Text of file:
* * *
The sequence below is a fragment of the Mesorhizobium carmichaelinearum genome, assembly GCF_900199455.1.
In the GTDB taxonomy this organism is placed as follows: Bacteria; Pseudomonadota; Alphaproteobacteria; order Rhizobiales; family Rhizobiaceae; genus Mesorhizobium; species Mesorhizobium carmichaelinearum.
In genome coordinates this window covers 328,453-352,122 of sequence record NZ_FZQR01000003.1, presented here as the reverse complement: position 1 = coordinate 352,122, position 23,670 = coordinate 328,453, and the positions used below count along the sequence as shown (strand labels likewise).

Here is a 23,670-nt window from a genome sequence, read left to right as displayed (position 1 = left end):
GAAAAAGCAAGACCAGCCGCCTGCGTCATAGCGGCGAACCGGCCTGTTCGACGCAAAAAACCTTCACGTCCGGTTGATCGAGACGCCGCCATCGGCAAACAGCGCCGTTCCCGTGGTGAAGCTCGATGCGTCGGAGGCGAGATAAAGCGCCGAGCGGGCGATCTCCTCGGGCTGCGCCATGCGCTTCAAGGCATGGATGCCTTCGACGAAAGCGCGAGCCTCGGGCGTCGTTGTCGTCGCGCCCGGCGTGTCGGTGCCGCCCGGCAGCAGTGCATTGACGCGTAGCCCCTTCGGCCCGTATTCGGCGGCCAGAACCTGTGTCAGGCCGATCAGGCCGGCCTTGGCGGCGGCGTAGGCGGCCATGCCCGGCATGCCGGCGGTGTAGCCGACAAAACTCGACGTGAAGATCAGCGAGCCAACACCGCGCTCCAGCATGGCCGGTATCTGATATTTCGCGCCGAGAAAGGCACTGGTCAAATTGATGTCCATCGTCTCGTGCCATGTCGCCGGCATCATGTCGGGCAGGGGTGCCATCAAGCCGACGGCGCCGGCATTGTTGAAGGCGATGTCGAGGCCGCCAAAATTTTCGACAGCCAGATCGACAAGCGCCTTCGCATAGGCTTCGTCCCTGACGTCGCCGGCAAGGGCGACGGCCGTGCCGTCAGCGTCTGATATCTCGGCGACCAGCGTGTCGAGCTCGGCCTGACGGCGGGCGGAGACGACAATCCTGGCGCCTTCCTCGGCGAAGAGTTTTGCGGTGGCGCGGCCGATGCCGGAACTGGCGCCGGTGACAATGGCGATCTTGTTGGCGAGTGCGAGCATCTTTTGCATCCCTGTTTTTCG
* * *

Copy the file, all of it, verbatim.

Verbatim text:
The sequence below is a fragment of the Mesorhizobium carmichaelinearum genome, assembly GCF_900199455.1.
In the GTDB taxonomy this organism is placed as follows: Bacteria; Pseudomonadota; Alphaproteobacteria; order Rhizobiales; family Rhizobiaceae; genus Mesorhizobium; species Mesorhizobium carmichaelinearum.
In genome coordinates this window covers 328,453-352,122 of sequence record NZ_FZQR01000003.1, presented here as the reverse complement: position 1 = coordinate 352,122, position 23,670 = coordinate 328,453, and the positions used below count along the sequence as shown (strand labels likewise).

Here is a 23,670-nt window from a genome sequence, read left to right as displayed (position 1 = left end):
GAAAAAGCAAGACCAGCCGCCTGCGTCATAGCGGCGAACCGGCCTGTTCGACGCAAAAAACCTTCACGTCCGGTTGATCGAGACGCCGCCATCGGCAAACAGCGCCGTTCCCGTGGTGAAGCTCGATGCGTCGGAGGCGAGATAAAGCGCCGAGCGGGCGATCTCCTCGGGCTGCGCCATGCGCTTCAAGGCATGGATGCCTTCGACGAAAGCGCGAGCCTCGGGCGTCGTTGTCGTCGCGCCCGGCGTGTCGGTGCCGCCCGGCAGCAGTGCATTGACGCGTAGCCCCTTCGGCCCGTATTCGGCGGCCAGAACCTGTGTCAGGCCGATCAGGCCGGCCTTGGCGGCGGCGTAGGCGGCCATGCCCGGCATGCCGGCGGTGTAGCCGACAAAACTCGACGTGAAGATCAGCGAGCCAACACCGCGCTCCAGCATGGCCGGTATCTGATATTTCGCGCCGAGAAAGGCACTGGTCAAATTGATGTCCATCGTCTCGTGCCATGTCGCCGGCATCATGTCGGGCAGGGGTGCCATCAAGCCGACGGCGCCGGCATTGTTGAAGGCGATGTCGAGGCCGCCAAAATTTTCGACAGCCAGATCGACAAGCGCCTTCGCATAGGCTTCGTCCCTGACGTCGCCGGCAAGGGCGACGGCCGTGCCGTCAGCGTCTGATATCTCGGCGACCAGCGTGTCGAGCTCGGCCTGACGGCGGGCGGAGACGACAATCCTGGCGCCTTCCTCGGCGAAGAGTTTTGCGGTGGCGCGGCCGATGCCGGAACTGGCGCCGGTGACAATGGCGATCTTGTTGGCGAGTGCGAGCATCTTTTGCATCCCTGTTTTTCG